Jonathan Zwartz is a renowned Australian jazz musician who has used the ACF to fundraise for his music production. He was nominated for the 2013 ARIA Award for Best Jazz Album for the album The Remembering & Forgetting of the Air and recently won a 2018 ARIA Award for Best Jazz Album, Animarum. He joins us in a new ACF series where we ask ACF alumni, where are they now?
A huge congratulations on winning an ARIA Award for Best Jazz Album! Tell us about the process for developing the album, Animarum.
Thank you! It wouldn’t have happened without the assistance of the ACF.
I knew that I wanted to do a third album as a continuation of the style of composition and playing that made up my first two albums, The Sea (2008) and The Remembering and Forgetting of the Air (2013).
I set about writing and experimenting with new material pretty much straight after the second album was released, and eventually had enough to record an album – too much in fact, but that’s a good thing.
Because the band is made up of musicians who live in different cities (Melbourne, Adelaide, Wollongong), there was a big logistical side to the organisation of the recording; a lot of money had to be raised for airfares and accommodation, and a live performance before the recording in order to rehearse most effectively given the short amount of time everyone was together – only 4 days, including the recording.
That’s certainly something that I learned: always have a live performance before going into the studio to record. It helps iron out so much, whether a piece works as intended, whether the arrangement works, who might shine as a soloist, and so on.
This album took me about four years to complete. To write everything and to line up all of the components, studio, musician availability, fundraising campaign, venue hire, mixing time with an engineer, and manufacturing. There’s a lot in it!
I was so distracted from it all that on the first day of recording I was on the way to the studio with three of the musicians in the car, and I stopped at an ATM to get some money out, and when I came back I climbed into the car only to discover my friends weren’t there.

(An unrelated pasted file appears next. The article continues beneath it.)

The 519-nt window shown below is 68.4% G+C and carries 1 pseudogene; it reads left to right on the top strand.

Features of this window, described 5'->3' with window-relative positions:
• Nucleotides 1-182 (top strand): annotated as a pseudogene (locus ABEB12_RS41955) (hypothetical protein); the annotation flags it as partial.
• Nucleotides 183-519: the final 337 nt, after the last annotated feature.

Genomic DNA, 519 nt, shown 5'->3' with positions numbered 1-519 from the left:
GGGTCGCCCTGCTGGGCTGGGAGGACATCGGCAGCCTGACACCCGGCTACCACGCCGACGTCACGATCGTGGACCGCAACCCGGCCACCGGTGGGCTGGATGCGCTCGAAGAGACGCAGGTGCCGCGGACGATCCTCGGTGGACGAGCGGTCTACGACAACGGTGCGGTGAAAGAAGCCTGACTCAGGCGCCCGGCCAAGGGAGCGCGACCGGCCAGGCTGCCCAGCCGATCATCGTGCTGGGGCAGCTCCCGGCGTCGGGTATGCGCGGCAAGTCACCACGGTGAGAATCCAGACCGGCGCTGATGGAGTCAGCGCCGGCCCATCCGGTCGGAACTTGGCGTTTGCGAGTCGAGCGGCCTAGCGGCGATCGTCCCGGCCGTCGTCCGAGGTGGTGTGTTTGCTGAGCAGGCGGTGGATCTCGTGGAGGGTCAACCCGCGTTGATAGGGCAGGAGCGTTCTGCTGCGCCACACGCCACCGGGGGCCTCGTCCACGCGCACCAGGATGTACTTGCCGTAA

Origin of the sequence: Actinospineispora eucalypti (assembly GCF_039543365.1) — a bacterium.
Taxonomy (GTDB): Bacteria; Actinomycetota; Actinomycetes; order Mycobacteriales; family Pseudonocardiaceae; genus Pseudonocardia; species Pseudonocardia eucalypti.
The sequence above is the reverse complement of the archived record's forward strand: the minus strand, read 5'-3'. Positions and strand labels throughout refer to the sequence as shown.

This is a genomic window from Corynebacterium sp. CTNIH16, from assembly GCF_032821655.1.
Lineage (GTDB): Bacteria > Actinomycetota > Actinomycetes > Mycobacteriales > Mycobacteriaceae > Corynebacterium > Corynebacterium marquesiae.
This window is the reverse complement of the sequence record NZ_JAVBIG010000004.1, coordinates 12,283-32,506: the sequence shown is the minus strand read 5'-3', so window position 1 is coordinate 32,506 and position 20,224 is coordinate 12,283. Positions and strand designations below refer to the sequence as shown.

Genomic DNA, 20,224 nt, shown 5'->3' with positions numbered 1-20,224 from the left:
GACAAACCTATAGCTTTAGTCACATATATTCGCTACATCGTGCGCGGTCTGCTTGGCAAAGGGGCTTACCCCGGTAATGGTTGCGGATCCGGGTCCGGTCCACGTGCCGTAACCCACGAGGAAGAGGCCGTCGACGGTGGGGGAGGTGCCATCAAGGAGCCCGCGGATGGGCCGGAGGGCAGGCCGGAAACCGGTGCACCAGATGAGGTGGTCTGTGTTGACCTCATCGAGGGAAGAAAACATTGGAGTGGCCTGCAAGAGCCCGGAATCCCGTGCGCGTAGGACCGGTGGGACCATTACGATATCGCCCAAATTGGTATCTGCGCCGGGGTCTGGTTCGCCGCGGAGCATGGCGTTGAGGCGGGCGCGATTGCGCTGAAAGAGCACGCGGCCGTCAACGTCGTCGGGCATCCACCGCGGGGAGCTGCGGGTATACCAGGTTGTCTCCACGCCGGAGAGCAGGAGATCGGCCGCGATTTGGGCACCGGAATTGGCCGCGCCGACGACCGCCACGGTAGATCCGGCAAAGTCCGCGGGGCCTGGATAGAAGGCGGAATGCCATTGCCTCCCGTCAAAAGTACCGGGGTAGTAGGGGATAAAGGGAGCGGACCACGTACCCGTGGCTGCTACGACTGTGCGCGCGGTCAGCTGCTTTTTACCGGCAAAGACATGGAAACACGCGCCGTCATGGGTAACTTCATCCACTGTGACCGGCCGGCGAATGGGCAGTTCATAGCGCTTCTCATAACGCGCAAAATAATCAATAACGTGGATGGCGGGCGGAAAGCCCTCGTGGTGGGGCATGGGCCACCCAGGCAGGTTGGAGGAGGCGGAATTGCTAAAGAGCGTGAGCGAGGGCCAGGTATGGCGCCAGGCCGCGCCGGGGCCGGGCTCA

I thought they must have got out to get a coffee or something, then I started to notice that the car was very tidy… and that it had leather seats… I leapt out and there was my car (same model and colour) immediately behind, with three musicians pissing themselves with laughter at my predicament.
What’s been the best piece of advice someone has given you during your road to winning an ARIA Award?
Back yourself! Don’t wait for someone else to back you, it might not happen.
If you really believe that you have something to offer, then do what it takes to get your art/music out there, to the highest standard possible, in all areas.
When you first began your ACF project, you successfully raised 118% of your fundraising target. Tell us how you were able to do this — what worked and what didn’t?
I think that people liked my last two albums and knew that arts funding had just been so dramatically slashed at the time I was fundraising, that they wanted to support the making of new work.
It is criminal, how much the arts are underfunded under this conservative government. Can I say that? The creative industry needs to be grown in this country, it’s proven that it’s good for the economy and very good for society.
In terms of getting my message across, I had a clear vision of what I wanted to do (a live performance and a recording), I had a short video to convey the message, and some music examples to help people imagine what the music might sound like.
Then I emailed all of my friends and family to let them know that I was fundraising and what for, and generally talked about it as much as possible in the campaign period as I could.
I was lucky in that I had some generous donors also. I kept the campaign reasonably short, so there was a deadline and a sense of urgency. The live gig aspect was a help, as it brought attention to the campaign.
How do you keep in touch with those who have supported you during the process of developing Animarum?
I contacted everyone after the campaign was over to say a huge thanks and, where I could, sent a copy of the album to people once it was manufactured.
You’ve donated to projects on the ACF from time to time. What motivates you to donate to other artists in the Australian arts?
Because it’s a hard world out there for people undertaking to fund their projects, so if I can help I will. It feels good to donate to someone’s project and to be able to give back, or pay forward, however you want to think about it.
What’s next in the pipeline for Jonathan Zwartz?
I have about three or four composition/new music projects in different styles and formats that I’m currently working on, one of which is an orchestral album with singer/songwriter Martha Marlow where I have written the string arrangements, scheduled for release in 2019.
I’m also very keen to learn more about compositional techniques and apply them. There is always more to learn!